Experimental therapies: growing interest in the use of whole blood or plasma from recovered Ebola patients (convalescent therapies)
Published on who.int, 26 September 2014
The current evidence base: limited data – from 1976 up to now
Convalescent therapy was first used for a young woman infected with Ebola in the Democratic Republic of Congo (then Zaire) in 1976 – the year the virus first emerged. The woman was treated with plasma from a person who survived infection with the closely-related Marburg virus. She had less clinical bleeding than other Ebola patients, but died within days.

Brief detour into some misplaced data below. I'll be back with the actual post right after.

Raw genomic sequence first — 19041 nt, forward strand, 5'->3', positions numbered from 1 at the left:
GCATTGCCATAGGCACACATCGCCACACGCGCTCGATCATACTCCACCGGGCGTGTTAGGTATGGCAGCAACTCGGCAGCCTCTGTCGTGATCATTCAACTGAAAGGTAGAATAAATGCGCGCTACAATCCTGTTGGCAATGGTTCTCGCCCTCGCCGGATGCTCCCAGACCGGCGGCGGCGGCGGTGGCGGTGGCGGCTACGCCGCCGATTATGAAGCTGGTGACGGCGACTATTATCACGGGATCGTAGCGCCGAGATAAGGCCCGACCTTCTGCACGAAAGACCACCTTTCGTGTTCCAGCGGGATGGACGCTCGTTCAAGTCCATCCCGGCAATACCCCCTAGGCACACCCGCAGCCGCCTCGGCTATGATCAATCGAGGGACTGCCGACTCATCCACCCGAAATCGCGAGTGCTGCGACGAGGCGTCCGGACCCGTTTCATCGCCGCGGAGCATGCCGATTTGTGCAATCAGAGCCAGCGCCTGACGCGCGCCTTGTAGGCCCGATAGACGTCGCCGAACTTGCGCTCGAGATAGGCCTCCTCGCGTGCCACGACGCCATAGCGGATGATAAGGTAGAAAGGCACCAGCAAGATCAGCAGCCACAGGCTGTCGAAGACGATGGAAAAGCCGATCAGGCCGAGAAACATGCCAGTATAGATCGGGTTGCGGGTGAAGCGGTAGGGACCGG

During the 1995 Ebola outbreak in Kikwit, Democratic Republic of Congo, whole blood collected from recovered patients was administered to eight patients. Seven of the eight recovered.
Technical guidance for experts
Guidance document: Use of convalescent whole blood or plasma collected from patients recovered from Ebola virus disease
WHO issued new interim guidance on “Use of convalescent whole blood or plasma collected from patients recovered from Ebola virus disease for transfusion during outbreaks”. The document is addressed to national health authorities and blood transfusion services.
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